UPDATE: A report today (July 20th) noted that Abdulazeez suffered from serious depression and other mental health issues. He also had substance abuse issues. One of the main reasons the family sent him relatives in Jordan in order to get him away from a circle of friends who abetted his drug abuse.
In addition to the possible physical abuse of his father towards him and his mother, these other issues must be factored into his actions as well.
Reuters is reporting that the suspected perpetrator of the Chattanooga terror attack which killed five U.S. military personnel may’ve been motivated in part by anger at Israel’s war against Gaza. Mohammad Youssuf Abdulazeez, age 24, was born in Kuwait to a family of Palestinian origin. Though nothing in his upbringing or his life in America appears to have led him to radicalization, officials are exploring trips he took to Jordan and Kuwait in the past few years, which may’ve played some role in the attacks. Friends noted:
“That trip was eye-opening for him. He learned a lot about the traditions and culture of the Middle East,” said the close friend…
Abdulazeez was upset about the 2014 Israeli bombing campaign in Gaza and the civil war in Syria, he said. “He felt Jordan, Qatar, Saudi Arabia were not doing enough to help, and that they were heavily influenced by the United States.”
Further, he sent the same friend a Koranic verse in a text message shortly before the rampage:
“Whosoever shows enmity to a friend of Mine, then I have declared war against him.”
As yet, there is no indication that he acted out of any involvement with an Islamist group like ISIS or al Qaeda. He seems to fit the profile of the “lone wolf” acting out of personal motivations perhaps inspired by news reports of U.S. and Israeli attacks on Palestinians and the Arab world in general.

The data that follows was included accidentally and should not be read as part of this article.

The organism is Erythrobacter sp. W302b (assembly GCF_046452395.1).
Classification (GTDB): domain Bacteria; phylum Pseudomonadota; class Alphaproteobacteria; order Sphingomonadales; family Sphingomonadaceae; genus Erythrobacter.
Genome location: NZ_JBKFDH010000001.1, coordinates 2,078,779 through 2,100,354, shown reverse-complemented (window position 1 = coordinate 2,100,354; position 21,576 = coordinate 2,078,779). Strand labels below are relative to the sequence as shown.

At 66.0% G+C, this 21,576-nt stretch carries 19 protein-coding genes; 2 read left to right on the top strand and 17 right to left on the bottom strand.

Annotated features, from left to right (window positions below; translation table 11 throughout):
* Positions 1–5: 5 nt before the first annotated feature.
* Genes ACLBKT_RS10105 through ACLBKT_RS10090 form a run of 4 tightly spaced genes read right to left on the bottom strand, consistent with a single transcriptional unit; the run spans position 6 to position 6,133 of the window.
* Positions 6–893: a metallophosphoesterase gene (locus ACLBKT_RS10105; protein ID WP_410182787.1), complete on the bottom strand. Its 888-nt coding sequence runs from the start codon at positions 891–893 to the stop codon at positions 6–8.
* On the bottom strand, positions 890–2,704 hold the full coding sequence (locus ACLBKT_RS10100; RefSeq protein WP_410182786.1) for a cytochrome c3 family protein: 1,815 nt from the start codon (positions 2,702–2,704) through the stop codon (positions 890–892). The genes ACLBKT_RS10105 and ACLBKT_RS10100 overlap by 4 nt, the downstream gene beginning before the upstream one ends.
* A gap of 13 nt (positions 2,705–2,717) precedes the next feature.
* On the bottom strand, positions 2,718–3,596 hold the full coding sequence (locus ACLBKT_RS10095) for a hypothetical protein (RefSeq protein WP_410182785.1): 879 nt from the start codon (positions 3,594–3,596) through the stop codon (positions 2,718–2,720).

If these reports are borne out by subsequent developments, it would mean that this attack follows a similar pattern of recent attacks by Palestinians against Israelis in East Jerusalem. In several, they rammed cars into Israeli civilians at or near light rail stations. In another, a gunman attacked a synagogue and killed worshippers. They all have one thing in common–they appeared to be relatively unplanned and unsophisticated: a man turning a car into a lethal weapon. This is not the mark of ISIS or al Qaeda.
In the case of the Tennessee shootings, the attacker used more planning, as befits someone who’d just earned a degree in electrical engineering and who’d been taught to shoot by his father from an early age. He secured guns both legally and illegally, made quite easy by America’s lax gun laws. In his first attack, he wasn’t able to get close enough to the target to do anything more than spray it with errant gunfire. In the second, a different security configuration allowed his closer access and he took a deadly toll.
In a 2009 attack, another Arab-American of Palestinian origin, Nidal Hassan, attacked a military target out of rage against America’s role in killing Muslims in the Middle East. He had turned for guidance to another American-Muslim who took on a leadership role Yemen’s affiliate of al Qaeda, Anwar al Awlaki.
More recently, two Muslims assaulted Pam Geller’s Texas exhibition of cartoons meant to offend Muslim religious sensibilities. In a gun battle with a massive security presence required to protect her, they were killed.
There are two ways to look at such attacks: we can adopt the Anders Breivik-Pam Geller posture that Islam is by nature at war with western values and must be fought at all costs; or we can consider ways in which Israel and U.S. counter-terror policy have inspired hot-headed responses by attackers like Abdulazeez, Hassan and others. That is not to say that terror attacks have any justification. But when you unleash the full measure of firepower against an entire religion (or so many Muslims believe) it stands to reason that some adherents will seek vengeance.
Israel killed 2,300 Gazans, 70% of them civilians, last summer. The U.S. has killed 3,000 Muslims by drone strikes in Yemen, Afghanistan, and Pakistan. Hundreds of these dead were civilians as well. These are sloppy, imprecise policies which do not achieve any useful result. Instead of weakening Islamist resolve, they strengthen it. Instead of subduing the enemy, the strengthen it.
As I’ve noted here before, Malcolm X said, after the Kennedy assassination, that it represented “the chickens coming home to roost.” White America was appalled by the brazenness of his claim. But he was, of course, right. More simply, if you kill, you stand to be killed. Especially if you kill the wrong people or people who are innocent. It is long past time that we examine these counter-terror policies and replace them with ones that constructively engage with the region.
Unless we do this there will be many more such attacks. They will be horrible. They will take many lives. They will be senseless. But so are our own policies to which they come in response.